However, Gran Colombia was short-lived. The country soon descended into civil war and regionalism began to take hold. In 1830, Gran Colombia was dissolved and what is now Colombia became an independent nation.

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Since independence, Colombia has been plagued by civil wars. The most recent and prolonged civil war began in 1964 and lasted until 1991. The war was fought between the government and left-wing rebel groups, such as the FARC (Revolutionary Armed Forces of Colombia) and the ELN (National Liberation Army). The war resulted in the death of over 200,000 people and displaced millions more.

The drug trade

The drug trade in Colombia has its origins in the country’s agricultural sector. For centuries, farmers in Colombia have cultivated crops such as coffee, cocoa and tobacco. However, in the 20th century, farmers began to grow cocaine. This was due to the high demand for cocaine in the United States and Europe. The cocaine trade soon became a major source of income for farmers in Colombia.

The manufacture of cocaine is a complex process. First, the coca leaves are harvested and dried. They are then crushed and mixed with sulfuric acid and water. This mixture is then heated until it evaporates, leaving behind a white powder that is known as cocaine hydrochloride. The powder is then cut with other substances, such as sugars or baking soda, to increase its bulk.

Cocaine is typically sold in two forms: “crack” and “powder.” Crack is a solid form of cocaine that can be smoked. It is made by mixing cocaine with water and baking soda or ammonia. Powder cocaine is usually snorted or injected. It can also be mixed with water and drunk.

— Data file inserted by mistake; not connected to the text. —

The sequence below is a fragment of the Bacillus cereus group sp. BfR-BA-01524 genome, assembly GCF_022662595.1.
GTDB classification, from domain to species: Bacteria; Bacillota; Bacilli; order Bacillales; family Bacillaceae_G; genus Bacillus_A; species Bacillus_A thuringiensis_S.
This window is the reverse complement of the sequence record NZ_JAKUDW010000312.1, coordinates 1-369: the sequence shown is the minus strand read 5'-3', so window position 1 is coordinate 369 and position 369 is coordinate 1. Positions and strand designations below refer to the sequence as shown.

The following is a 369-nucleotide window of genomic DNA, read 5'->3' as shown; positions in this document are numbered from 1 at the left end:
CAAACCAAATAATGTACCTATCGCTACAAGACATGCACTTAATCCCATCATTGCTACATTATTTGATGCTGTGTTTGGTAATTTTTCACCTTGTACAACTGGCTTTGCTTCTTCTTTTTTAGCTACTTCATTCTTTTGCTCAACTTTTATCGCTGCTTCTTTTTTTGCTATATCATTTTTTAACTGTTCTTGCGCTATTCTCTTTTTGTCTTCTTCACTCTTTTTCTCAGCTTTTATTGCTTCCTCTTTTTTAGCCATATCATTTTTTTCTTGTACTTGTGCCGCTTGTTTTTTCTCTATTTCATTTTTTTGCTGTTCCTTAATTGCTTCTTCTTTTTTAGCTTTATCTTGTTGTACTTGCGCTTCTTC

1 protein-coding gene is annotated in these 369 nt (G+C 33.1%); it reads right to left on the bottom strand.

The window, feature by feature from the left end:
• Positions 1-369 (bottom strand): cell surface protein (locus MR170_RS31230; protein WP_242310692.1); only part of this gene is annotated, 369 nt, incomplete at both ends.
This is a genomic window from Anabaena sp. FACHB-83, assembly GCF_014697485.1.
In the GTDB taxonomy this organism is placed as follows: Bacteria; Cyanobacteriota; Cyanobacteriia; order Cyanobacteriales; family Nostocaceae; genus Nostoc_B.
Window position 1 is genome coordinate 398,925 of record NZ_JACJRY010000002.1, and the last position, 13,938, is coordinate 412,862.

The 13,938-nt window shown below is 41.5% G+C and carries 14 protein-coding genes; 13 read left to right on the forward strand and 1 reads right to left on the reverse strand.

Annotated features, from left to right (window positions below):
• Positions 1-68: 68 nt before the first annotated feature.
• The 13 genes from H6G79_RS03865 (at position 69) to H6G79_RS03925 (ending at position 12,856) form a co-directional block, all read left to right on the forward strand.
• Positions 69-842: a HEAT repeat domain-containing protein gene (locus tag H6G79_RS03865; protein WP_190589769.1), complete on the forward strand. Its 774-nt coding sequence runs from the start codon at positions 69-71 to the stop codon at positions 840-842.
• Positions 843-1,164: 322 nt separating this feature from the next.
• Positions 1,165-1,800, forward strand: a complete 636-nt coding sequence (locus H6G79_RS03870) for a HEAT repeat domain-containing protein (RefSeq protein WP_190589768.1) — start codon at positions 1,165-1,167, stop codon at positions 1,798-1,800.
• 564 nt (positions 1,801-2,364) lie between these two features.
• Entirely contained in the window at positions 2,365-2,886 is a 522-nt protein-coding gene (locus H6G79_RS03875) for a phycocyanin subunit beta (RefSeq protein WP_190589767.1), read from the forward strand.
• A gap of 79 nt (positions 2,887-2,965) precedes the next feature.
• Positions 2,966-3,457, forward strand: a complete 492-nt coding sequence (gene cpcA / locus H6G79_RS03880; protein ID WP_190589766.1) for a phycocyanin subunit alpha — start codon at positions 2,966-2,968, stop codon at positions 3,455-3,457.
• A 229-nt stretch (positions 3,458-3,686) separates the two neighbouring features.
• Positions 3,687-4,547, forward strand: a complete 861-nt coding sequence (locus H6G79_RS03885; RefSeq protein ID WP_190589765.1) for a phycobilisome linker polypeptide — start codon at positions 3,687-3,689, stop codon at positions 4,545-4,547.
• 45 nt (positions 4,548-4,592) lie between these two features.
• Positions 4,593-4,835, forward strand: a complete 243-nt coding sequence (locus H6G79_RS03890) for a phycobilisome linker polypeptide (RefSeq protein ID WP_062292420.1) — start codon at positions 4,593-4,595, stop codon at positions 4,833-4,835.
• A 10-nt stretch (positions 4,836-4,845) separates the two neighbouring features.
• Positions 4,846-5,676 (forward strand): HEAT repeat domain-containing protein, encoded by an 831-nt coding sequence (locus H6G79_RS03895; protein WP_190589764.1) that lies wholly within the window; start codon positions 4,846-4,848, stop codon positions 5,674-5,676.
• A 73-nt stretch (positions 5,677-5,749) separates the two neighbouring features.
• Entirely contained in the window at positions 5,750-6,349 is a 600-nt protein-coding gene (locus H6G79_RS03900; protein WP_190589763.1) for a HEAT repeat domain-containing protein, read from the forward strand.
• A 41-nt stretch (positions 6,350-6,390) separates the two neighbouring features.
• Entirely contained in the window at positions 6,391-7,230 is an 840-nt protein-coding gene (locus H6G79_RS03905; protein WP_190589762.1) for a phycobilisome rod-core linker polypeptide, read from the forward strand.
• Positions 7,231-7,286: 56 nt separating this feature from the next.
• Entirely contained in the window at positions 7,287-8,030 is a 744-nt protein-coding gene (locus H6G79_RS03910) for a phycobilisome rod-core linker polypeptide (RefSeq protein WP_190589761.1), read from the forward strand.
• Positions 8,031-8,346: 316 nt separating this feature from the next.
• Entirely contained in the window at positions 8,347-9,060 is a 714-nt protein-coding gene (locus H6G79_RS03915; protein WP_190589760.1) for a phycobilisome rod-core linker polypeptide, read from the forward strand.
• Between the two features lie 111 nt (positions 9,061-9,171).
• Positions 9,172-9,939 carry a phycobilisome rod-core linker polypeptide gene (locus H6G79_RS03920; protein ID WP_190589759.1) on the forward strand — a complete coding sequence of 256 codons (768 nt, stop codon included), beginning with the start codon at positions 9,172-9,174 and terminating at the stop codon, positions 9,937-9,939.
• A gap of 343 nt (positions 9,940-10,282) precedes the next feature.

Cocaine is typically sold by drug dealers who work for cartels. Cartels are organized criminal groups that control the drug trade in a particular area. They are often involved in other illegal activities, such as money laundering, human trafficking and violence. In Colombia, there are two main cartels: the Medellín cartel and the Cali cartel.

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The drug trade has had a devastating impact on Colombia’s economy. It has caused inflation, unemployment and crime to skyrocket. In addition, it has led to the displacement of millions of people from their homes. The drug trade has also had a negative impact on Colombia’s environment due to the widespread cultivation of coca plants.

Modern Colombia

Since the early 1990s, Colombia has been undergoing a process of economic liberalization. The country has privatized many state-owned enterprises and opened up its economy to foreign investment. This has led to a period of economic growth and prosperity. In recent years, however, the country’s economy has been slowing down.

Colombia is also facing a number of challenges. The country’s long-running civil war has displaced millions of people and caused widespread damage to infrastructure. In addition, crime and corruption are still major problems in Colombia. Despite these challenges, however, the country’s economy has been growing steadily in recent years. This makes Colombia one of the fastest-growing economies in Latin America.

History of Colombia